Dating Magazine

Jeff and Gerard

By The Guyliner @theguyliner

Do heterosexual people still apply for the Guardian Blind Date? Do they even still exist or has fracking obliterated them all? I can't say I've noticed.

Anyway this week we have Jeff and Gerard, who sound like a gay couple in an arch Alan Bennett play about people staying in adjoining rooms in a Trusthouse Forte in 1979.

Jeff is 26, and a media manager (no idea, shouts on the phone a lot probably) and 30-year-old Gerard is a lawyer. Youthful, a lawyer, single - gay boys, your mother's heart just quickened in anticipation.

Here they are in full length glory.

Jeff and Gerard Read what happened on the date before we go in for the thrill.
Jeff on Gerard | Gerard on Jeff
Jeff and Gerard

Haha I have had this happen to me once. All because he didn't know how to eat edamame. ( This nightmare date was adapted for my first novel, which is out now.)

Put your tongue back in, Jeff; I can see what you've had for breakfast.

Handsome is an A1 first impression. Big glasses is a little... errrr... functional. And Canadian... well, what a first impression. Did Jeff make it clear he was Canadian before he started speaking? Sitting upon a moose, maybe? Or instead of hello did he trill the "da-da-da-durrrrduh-duh-da-DA!" intro from Shania Twain's Man! I Feel Like a Woman? Let's go girls!

Mostly music. He had just gone to see Kylie, I'd been to Shania Twain, we both think Spiceworld is an iconic album and loved What did you talk about?
Mamma Mia 2.
Shania Twain, racism in the LGBT community, why Mamma Mia 2 is the greatest film of all time (he's seen it twice, I've seen it five times).
Jeff and Gerard

OK, so this is nearly a full house.
Shania
Mamma Mia 2
Racism in the LGBT community: This is a thing. An actual problem. Some will tell you it isn't, and that infighting is pointless when there are bigger more outward-facing struggles LGBT people should be focusing on and 🚨🚨🚨 I'm afraid that is not the case. We can sort out more than one problem at a time - we usually have plenty of them on the go, let's face it. The LGBT community is a section of society just like any other and has its own ecosystem of intolerance and prejudice. Yeah, we might march with rainbow flags and chirrup "Love is Love" at every given opportunity but you don't have to delve too far into a (usually) white gay guy's Insta to see he's problematic af. It manifests itself in myriad ways: fetishisation of people of colour; dismissal of older/camper/butcher/fatter/thinner/non-buff people; slut-shaming; kink-shaming. Oh, you name it, tbh. If you want to stay within your own particular lane of the community that is your right - you do you, as some might say - and you can fancy who the hell you like, but don't execute or communicate your "preferences" in a way that hurts others, or stand in the way of those who want to speak out and make things fairer; otherwise you'll be showing us exactly who you are, and we'll be forced to believe you. Remember when your gran said, "if you can't say something nice, don't say anything at all?" - apply it. And as Madonna said, wisely: "I'm not your bitch, don't hang your shit on me".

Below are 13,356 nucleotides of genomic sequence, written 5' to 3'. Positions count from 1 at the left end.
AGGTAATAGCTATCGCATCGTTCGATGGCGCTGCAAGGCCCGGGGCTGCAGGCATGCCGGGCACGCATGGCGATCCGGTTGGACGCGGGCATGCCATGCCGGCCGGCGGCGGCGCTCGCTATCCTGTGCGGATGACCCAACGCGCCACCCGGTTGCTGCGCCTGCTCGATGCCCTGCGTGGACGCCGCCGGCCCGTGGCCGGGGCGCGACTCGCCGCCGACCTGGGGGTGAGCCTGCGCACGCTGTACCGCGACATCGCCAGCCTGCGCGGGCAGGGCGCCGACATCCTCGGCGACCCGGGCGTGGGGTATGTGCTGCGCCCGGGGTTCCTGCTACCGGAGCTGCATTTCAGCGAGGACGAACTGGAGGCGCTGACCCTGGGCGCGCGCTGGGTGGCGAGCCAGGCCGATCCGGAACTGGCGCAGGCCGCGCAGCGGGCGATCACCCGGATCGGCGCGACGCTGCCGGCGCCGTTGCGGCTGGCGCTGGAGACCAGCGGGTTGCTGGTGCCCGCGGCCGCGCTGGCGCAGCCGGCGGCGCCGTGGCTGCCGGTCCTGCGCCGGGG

Jeff and Gerard

Warning: if the word "sassy" brings you out in hives, do not read on, because Gerard says this a LOT.

When The Last Romeo first came out, I did a Q&A about it in a bookshop, and someone asked if I was worried about the characters (many of whom are gay men) being stereotypes and BOY did I love this question because if there's one soapbox I love clambering upon, it's the "gay stereotype" one. It's my cardio.

So, in the book there are a range of gay characters and among them is a sassy gay - a larger than life, saucy, bitchy, hilarious, deadpan queen, and he is often marked out by readers as a character they love. And it was important to me to include a character like that, because after decades of conditioning against Mr Humphries from Are You Being Served? and Larry Grayson - along with a good 20 years of most gay men on TV being gruff, confused, straight-acting dude-bros, you would be forgiven for thinking good old-fashioned sassy queens don't exist. Where are they all, unless they're the foil for some super-smart straight dude and/or getting killed off in the first act? Yet head to Twitter, or to your nearest rainbow flag hostelry and they're there, quipping, hair-flipping and being their very own entertainment. I think as long as the sass isn't spiteful, bigoted, and plain dumb - and some gay people take things to the extreme and betray their prejudices in the guise of sass, which I am not here for, thank you very much - there is plenty of room for it. Bring on the sass! More sassy gay men immediately!